Delta Atelier

Together with Delta Atelier, we have embarked on a journey of dialogue, exploration and knowledge sharing around the challenge of circular (urban) ports. Explore this journey supported by several working sessions, debates, research and exhibitions in the context of the ‘cultural space’ created by the International Architecture Biennale Rotterdam and its Brussels component You Are Here. While some of the proposed actions were temporary, others have become permanent and tangible.

Let’s learn from ongoing practices
to guide future changes

Learning is more than collecting as many practices as possible. The beating heart of a continuous learning process is observing and analyzing practices in the (city) ports and port regions, following the dynamics and making the insights transferable. Mapping and analyzing a variety of practices helps to generate new insights in the here and now as well as new challenges and opportunities to be addressed in the future.

Exploring circular initiatives and projects from (city) port regions

The exploratory research started by collecting various circular initiatives and projects from 11 (city) ports in the Delta, before analysing and structuring them. The concept of circularity and (city) port was explored from different perspectives and aspects, and insights were gathered through interviews, debates and various working sessions.

The research of the initiatives and projects (cases) led to a better understanding of the state of innovation, as well as the individual and common needs for knowledge and support in relation to a structured transition to circular ports.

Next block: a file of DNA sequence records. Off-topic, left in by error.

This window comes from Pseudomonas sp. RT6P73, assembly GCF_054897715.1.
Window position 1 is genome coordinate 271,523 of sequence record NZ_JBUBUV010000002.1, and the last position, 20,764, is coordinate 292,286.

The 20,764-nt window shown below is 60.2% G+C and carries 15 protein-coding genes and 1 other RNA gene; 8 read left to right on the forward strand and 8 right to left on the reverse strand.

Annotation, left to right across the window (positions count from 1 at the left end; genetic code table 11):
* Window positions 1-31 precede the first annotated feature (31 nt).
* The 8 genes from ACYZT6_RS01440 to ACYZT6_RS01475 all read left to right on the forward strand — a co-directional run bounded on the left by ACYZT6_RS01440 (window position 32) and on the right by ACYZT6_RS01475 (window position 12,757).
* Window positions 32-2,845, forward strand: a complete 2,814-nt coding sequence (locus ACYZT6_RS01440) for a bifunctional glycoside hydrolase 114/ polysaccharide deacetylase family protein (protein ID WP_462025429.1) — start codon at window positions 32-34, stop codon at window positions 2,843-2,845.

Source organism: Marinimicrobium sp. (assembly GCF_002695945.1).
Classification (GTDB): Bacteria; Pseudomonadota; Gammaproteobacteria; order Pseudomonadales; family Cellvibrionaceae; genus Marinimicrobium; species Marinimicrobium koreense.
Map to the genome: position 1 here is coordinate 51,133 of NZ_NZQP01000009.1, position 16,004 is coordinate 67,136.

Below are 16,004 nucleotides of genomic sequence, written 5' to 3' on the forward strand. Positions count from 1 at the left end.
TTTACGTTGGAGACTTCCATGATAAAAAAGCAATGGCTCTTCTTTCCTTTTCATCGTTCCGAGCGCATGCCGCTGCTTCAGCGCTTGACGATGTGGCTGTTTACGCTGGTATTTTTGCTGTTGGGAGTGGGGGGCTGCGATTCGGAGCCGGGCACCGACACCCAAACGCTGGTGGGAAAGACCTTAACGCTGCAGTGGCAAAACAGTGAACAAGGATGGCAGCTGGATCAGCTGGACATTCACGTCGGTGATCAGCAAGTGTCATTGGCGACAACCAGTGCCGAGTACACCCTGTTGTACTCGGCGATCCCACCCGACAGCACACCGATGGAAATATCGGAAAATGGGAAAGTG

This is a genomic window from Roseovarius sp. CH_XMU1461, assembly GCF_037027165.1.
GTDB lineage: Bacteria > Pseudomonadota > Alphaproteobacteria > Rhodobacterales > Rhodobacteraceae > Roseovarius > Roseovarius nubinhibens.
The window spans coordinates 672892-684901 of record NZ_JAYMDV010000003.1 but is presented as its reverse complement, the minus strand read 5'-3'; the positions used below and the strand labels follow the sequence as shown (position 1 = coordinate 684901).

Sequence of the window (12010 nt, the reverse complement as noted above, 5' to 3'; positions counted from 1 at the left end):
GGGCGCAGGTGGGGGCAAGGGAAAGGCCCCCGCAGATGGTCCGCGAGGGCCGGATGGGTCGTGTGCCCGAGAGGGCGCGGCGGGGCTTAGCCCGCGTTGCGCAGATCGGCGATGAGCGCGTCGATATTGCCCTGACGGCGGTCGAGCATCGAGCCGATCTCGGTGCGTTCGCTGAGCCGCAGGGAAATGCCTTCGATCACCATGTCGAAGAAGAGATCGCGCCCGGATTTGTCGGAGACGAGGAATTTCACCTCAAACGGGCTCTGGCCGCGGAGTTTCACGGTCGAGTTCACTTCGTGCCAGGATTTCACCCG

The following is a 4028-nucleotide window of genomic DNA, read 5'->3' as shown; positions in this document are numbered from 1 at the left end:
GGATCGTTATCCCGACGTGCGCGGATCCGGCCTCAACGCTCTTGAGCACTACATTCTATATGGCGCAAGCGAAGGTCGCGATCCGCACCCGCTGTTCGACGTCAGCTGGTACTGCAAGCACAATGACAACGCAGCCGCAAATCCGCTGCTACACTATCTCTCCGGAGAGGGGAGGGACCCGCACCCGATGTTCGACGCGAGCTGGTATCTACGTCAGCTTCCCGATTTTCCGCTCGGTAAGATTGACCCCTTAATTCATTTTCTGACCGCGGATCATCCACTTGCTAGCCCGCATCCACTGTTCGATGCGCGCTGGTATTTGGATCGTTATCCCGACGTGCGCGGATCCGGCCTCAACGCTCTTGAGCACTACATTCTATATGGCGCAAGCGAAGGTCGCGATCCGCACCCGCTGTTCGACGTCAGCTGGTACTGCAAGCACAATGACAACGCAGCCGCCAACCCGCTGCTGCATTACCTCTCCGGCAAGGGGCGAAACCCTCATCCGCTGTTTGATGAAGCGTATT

Joachim Declerck – Partner Architecture Workroom Brussels – on the lessons learned from the exploration phase
Overview investigated ports (AWB and 1010au, 2019)

The Case Collection

The explorative research was based on a benchmarking of 11 (city) ports in the Delta. The focus was on the actors and the system as an entry point to retain a broad perspective in the reading of (city) ports.

The process started with desktop research, enriched by interviews with key professionals, and served as input for a series of working sessions and debates. The sessions resulted in a documented case files, a comparative analysis (both descriptive and visual), an identification of the barriers and levers that (city) ports face in advancing circularity, and a first set of recommendations.

From documenting, collecting and understanding initiatives and projects (cases), the next step was to explore new strategies, stimulating frameworks and concrete actions in and for Circular (City) Ports.

Introducing eight Circular Building Blocks

Transferring individual practices – as they are – usually doesn’t work. Instead, core ideas, objectives, some elements of the process and modalities are more likely to be transferred and/or adapted to a new context. In addition, equivalents of some elements can be found that may work better in a specific context.

In exploring the possibilities for transferability and adaptability, eight ‘prototypical milieus or situations’ were finally identified that can be discerned in delta (city) ports. These ‘milieus’ are referred to as ‘building blocks’. They are a first step in identifying which elements will integrate the complex and constantly adapting assemblages that the port will need to create a circular ecosystem. Although not all of these building blocks are necessarily present in all of the selected (city) port areas, they capture the vibrancy of the answers that (city) ports and water-based areas provide to their explicit circularity objectives.

The hypothesis of the ‘building blocks’ is demonstrated here using a imaginary port-city corridor where a series of differentiated milieus coexist and create synergies to function as a circular system.

Nadia Casabella – Partner 1010 architecture urbanism – introducing Circular Building Blocks framework and content

You cannot build a circular (city) port system by simply stacking isolated projects and practices. Within these practices, we identify and explore certain prototypical milieus, situations or ‘building blocks’ to better understand not only the coexistence, but also the interactions and synergies in an overall circular system.


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